12.30pm: DVD: Visconti's 'Ludvig', Part 2
2.00pm: Presentation by Dr Rosamund Bartlett
Presentation by Dr Rosamund Bartlett
Dr Rosamund Bartlett, a visiting British academic, addressed the Society in 2015 on the introduction of Wagner to Moscow and St Petersburg from 1841 throughout the 19th century. Attendees at many of Dr Bartlett’s lectures in Sydney in venues such as AGNSW have grown accustomed to her breadth of coverage and to her well-illustrated examples. Sadly, at the Goethe Institut last year there was a problem with the sound system, meaning we could not hear musical examples using Russian singers and musicians in Wagnerian performance. Rosamund returned this year to give us more information on this underexplored area, bringing a number of recordings she had discovered. Over 50 people attended her presentation on 13 March 2016.
She believes Wagner’s music and ideas found more fertile ground in Russia than anywhere else in Europe, other than Germany. Some of this was because of the influence of German princesses who had married into the Tsarist line, such as Queen Victoria’s granddaughters, princesses Elizabeth and Alix of Hesse. Other Wagner supporters included powerful figures in the cultural life of St Petersburg, such as Stefan Gedeonov, first director of the Hermitage Museum, and Eduard Nápravník, a Czech and principal conductor of the Imperial Mariinsky Theatre (who did not like Wagner’s late operas), leading Wagner’s frustrations in Vienna, trying to get Tristan and Isoldeperformed (after 77 rehearsals!) were assuaged in 1862 by an invitation from the St Petersburg Philharmonic Society, under the influence of Alexander Serov, important music critic, composer and Wagner enthusiast. Wagner conducted performances of his own work and gained some additional individual financial support from concerts in St Petersburg and Moscow in 1863, where his concerts featuring much recently composed material, including sections of The Ring Cycle were hugely successful. From this beginning, the performance of Wagner operas was infrequent, even though articles on his music and aesthetic theories gradually increased, particularly championed in an influential journal RMG. Another important breakthrough was a tour of six Wagner operas in 1898 by Breslau Opera, with German conductors such as Hans Richter. Despite this, opposition to Wagner’s music remained strong in the Imperial Theatres Directorate. So, it is extraordinary to know that by 1913, 25% of the performances at the Mariinsky were of Wagner’s operas.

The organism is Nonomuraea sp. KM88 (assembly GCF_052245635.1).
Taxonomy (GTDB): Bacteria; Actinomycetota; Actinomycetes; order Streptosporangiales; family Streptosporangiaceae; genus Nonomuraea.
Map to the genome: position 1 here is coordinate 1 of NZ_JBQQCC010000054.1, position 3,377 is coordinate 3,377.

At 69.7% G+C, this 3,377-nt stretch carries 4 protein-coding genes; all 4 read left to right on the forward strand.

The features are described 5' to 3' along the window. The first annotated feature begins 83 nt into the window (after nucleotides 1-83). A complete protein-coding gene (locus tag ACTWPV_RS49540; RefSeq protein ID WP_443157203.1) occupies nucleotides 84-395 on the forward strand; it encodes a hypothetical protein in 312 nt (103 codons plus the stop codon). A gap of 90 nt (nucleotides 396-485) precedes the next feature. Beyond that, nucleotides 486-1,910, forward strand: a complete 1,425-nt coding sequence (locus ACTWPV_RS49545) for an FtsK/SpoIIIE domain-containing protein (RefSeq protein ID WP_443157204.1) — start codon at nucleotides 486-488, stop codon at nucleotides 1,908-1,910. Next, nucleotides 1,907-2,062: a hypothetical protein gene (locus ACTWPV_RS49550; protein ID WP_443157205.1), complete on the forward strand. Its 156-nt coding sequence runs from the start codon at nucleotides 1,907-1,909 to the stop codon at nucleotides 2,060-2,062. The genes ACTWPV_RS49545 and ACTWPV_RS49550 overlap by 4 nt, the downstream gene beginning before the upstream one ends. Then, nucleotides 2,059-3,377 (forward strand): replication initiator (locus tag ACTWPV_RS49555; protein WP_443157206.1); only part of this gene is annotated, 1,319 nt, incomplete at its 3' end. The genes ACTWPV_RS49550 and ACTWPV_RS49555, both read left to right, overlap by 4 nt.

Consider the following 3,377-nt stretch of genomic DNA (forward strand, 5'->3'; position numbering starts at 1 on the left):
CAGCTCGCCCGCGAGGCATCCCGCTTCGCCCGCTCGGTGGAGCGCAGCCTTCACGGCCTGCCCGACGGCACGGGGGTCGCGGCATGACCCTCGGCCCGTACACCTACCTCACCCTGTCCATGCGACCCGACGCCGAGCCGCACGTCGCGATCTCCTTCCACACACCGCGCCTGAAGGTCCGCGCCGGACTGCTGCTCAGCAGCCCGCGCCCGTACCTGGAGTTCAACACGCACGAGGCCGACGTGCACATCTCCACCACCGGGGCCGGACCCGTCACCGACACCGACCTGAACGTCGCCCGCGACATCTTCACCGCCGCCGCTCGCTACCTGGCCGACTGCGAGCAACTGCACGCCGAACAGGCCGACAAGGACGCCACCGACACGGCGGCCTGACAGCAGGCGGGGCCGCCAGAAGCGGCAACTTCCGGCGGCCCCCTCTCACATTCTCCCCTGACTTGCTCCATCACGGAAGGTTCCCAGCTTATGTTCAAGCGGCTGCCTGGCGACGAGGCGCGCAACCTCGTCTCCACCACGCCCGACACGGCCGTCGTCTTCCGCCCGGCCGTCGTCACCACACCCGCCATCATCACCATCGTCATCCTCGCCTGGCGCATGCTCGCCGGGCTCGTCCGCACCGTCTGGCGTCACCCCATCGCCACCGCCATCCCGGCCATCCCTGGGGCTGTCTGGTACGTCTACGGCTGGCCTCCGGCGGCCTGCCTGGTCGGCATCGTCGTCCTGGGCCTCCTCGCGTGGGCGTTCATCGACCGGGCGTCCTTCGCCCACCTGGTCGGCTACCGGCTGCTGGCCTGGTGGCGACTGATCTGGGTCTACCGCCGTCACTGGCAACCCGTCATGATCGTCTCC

Russian singers became Wagner interpreters. Russian bass and baritone singers, trained church music traditions, were particularly successful. Even so the tradition was to sing in Russian, not German. Indeed the first performance of Tristan and Isolde in 1899 had the two leading roles sung in French, with all other roles in Russian. The Isolde in this production was Felia Litvinne, who in 1900 sang the first Brünnhilde. She became a leading Russian Wagnerian, described by critics as ‘one of the greatest singers that ever existed.’
Among the other singers introduced to us through the presentation and heard on record was Ivan Ershov. From a poor background and working as a locomotive driver, he progressed to singing, eventually becoming Russia’s leading helden-tenor. He was largely responsible for the popularisation of Wagner in Russia. Not only did he have a magnificent voice, but he was also a great dramatic performer and on the evidence of the slides shown had a striking appearance. He refused Cosima Wagner’s 1901 invitation to sing at Bayreuth, staying instead in Russia, performing all the leading Wagnerian tenor roles. He married Georgian soprano Sofia Akimova, who sang leading soprano roles.
There were singers from Jewish backgrounds who faced discrimination. Alexander Davydov from the Ukraine had to become Orthodox to sing. A great bass, Leib Moisevich Spivak, studied in Italy and sang at San Carlo and La Scala, but returning to Russia took his wife’s name and was baptised in order to sing.
In the pre-Revolutionary years, the Mariinsky and St Petersburg continued to lead Russia in Wagnerian performance; Moscow was generally seen to be backward and provincial. The conservatism of the Russian audiences was reflected in the fact that the recordings Rosamund had uncovered were dominated by the earlier operas; we heard a number of versions of ‘O! du mein holder Abendstern’ from Tannhäuser, while Elizabeth’s arias were also featured. The post-Revolutionary years produced a broadening of the repertoire; we received a taste of what we might hear next year of 20th century Russian singers in a wonderful video of baritone Dmitri Hvorostovsky – even if he also sang ‘Abendstern’!